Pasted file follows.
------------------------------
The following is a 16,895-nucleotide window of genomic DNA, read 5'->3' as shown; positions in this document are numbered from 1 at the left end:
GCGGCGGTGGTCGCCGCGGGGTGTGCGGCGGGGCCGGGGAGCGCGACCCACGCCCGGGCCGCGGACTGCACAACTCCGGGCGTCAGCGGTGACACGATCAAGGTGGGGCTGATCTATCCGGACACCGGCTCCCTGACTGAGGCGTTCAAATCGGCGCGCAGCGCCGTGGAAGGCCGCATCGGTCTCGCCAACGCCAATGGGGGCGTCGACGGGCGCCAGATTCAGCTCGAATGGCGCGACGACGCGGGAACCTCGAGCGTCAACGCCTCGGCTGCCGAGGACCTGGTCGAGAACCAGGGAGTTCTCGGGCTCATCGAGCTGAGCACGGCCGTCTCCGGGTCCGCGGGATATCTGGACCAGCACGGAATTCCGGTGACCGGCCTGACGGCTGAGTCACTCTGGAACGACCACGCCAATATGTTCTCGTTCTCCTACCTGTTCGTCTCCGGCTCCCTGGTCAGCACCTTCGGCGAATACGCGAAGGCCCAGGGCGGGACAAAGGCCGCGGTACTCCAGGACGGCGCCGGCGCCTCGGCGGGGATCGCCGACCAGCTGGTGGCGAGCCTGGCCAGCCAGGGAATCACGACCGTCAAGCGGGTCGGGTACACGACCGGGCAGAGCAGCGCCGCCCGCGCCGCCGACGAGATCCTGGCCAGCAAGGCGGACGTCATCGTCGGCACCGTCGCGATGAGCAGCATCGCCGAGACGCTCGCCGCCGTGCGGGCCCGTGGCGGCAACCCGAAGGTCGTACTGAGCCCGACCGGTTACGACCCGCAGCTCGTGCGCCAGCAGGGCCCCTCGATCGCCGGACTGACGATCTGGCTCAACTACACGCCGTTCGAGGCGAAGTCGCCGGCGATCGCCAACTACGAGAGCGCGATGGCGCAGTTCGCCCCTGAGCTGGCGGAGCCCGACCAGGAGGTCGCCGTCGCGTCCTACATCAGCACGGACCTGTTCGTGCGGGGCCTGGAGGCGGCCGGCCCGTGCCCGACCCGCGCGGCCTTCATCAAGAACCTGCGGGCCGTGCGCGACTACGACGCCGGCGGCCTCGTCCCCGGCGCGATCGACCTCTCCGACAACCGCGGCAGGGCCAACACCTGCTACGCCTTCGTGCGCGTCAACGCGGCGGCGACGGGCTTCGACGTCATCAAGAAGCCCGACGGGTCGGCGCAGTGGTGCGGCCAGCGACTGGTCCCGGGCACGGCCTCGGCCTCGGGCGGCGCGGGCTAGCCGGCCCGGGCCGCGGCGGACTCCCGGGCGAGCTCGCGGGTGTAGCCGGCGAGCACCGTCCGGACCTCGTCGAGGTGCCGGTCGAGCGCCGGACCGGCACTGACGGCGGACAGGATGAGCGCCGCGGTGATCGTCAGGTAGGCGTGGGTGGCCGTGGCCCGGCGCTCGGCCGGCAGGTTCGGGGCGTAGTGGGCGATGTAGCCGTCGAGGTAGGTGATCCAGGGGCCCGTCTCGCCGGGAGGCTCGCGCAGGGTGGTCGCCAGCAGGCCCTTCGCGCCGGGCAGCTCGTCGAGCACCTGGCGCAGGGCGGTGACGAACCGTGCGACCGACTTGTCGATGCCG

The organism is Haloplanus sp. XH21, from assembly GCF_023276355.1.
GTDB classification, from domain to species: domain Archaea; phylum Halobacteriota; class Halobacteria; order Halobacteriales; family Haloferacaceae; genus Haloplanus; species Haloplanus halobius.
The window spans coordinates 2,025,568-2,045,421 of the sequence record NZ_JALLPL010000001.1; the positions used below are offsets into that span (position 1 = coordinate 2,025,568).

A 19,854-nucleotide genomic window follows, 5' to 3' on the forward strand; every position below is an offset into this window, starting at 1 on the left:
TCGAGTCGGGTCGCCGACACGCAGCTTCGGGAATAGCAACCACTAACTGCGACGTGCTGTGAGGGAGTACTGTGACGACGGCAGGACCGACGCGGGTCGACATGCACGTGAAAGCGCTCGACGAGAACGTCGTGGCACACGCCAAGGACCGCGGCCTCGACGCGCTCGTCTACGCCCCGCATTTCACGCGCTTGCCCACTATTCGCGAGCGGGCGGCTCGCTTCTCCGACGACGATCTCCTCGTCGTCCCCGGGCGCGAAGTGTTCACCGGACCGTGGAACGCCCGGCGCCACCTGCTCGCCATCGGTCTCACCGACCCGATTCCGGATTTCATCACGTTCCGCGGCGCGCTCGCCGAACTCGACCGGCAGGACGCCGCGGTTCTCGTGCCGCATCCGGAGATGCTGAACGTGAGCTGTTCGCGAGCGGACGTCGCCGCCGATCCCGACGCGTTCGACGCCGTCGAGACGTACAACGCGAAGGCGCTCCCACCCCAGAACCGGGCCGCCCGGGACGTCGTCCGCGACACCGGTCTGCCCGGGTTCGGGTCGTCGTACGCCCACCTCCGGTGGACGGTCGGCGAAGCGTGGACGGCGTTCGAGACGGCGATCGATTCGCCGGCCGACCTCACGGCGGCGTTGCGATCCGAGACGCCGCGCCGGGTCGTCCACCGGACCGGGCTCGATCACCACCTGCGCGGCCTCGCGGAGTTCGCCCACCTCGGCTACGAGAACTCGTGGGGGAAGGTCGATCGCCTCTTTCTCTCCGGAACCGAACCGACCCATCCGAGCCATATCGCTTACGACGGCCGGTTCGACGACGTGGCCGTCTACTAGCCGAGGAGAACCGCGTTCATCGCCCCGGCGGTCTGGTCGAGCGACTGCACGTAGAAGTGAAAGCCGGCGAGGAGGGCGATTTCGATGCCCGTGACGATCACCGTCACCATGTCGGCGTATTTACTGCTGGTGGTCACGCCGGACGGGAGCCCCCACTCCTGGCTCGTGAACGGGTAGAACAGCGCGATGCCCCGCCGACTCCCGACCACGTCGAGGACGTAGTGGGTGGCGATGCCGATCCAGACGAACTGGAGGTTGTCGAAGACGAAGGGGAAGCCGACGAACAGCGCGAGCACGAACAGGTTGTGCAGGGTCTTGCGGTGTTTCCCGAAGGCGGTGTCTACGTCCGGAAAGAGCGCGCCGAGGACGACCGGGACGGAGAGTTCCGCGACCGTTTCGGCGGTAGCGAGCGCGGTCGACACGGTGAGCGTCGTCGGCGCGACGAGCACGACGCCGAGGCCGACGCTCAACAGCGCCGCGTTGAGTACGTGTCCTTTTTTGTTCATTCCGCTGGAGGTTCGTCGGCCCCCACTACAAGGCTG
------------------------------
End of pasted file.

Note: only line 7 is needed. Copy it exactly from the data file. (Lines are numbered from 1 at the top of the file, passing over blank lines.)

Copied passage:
TCGAGTCGGGTCGCCGACACGCAGCTTCGGGAATAGCAACCACTAACTGCGACGTGCTGTGAGGGAGTACTGTGACGACGGCAGGACCGACGCGGGTCGACATGCACGTGAAAGCGCTCGACGAGAACGTCGTGGCACACGCCAAGGACCGCGGCCTCGACGCGCTCGTCTACGCCCCGCATTTCACGCGCTTGCCCACTATTCGCGAGCGGGCGGCTCGCTTCTCCGACGACGATCTCCTCGTCGTCCCCGGGCGCGAAGTGTTCACCGGACCGTGGAACGCCCGGCGCCACCTGCTCGCCATCGGTCTCACCGACCCGATTCCGGATTTCATCACGTTCCGCGGCGCGCTCGCCGAACTCGACCGGCAGGACGCCGCGGTTCTCGTGCCGCATCCGGAGATGCTGAACGTGAGCTGTTCGCGAGCGGACGTCGCCGCCGATCCCGACGCGTTCGACGCCGTCGAGACGTACAACGCGAAGGCGCTCCCACCCCAGAACCGGGCCGCCCGGGACGTCGTCCGCGACACCGGTCTGCCCGGGTTCGGGTCGTCGTACGCCCACCTCCGGTGGACGGTCGGCGAAGCGTGGACGGCGTTCGAGACGGCGATCGATTCGCCGGCCGACCTCACGGCGGCGTTGCGATCCGAGACGCCGCGCCGGGTCGTCCACCGGACCGGGCTCGATCACCACCTGCGCGGCCTCGCGGAGTTCGCCCACCTCGGCTACGAGAACTCGTGGGGGAAGGTCGATCGCCTCTTTCTCTCCGGAACCGAACCGACCCATCCGAGCCATATCGCTTACGACGGCCGGTTCGACGACGTGGCCGTCTACTAGCCGAGGAGAACCGCGTTCATCGCCCCGGCGGTCTGGTCGAGCGACTGCACGTAGAAGTGAAAGCCGGCGAGGAGGGCGATTTCGATGCCCGTGACGATCACCGTCACCATGTCGGCGTATTTACTGCTGGTGGTCACGCCGGACGGGAGCCCCCACTCCTGGCTCGTGAACGGGTAGAACAGCGCGATGCCCCGCCGACTCCCGACCACGTCGAGGACGTAGTGGGTGGCGATGCCGATCCAGACGAACTGGAGGTTGTCGAAGACGAAGGGGAAGCCGACGAACAGCGCGAGCACGAACAGGTTGTGCAGGGTCTTGCGGTGTTTCCCGAAGGCGGTGTCTACGTCCGGAAAGAGCGCGCCGAGGACGACCGGGACGGAGAGTTCCGCGACCGTTTCGGCGGTAGCGAGCGCGGTCGACACGGTGAGCGTCGTCGGCGCGACGAGCACGACGCCGAGGCCGACGCTCAACAGCGCCGCGTTGAGTACGTGTCCTTTTTTGTTCATTCCGCTGGAGGTTCGTCGGCCCCCACTACAAGGCTG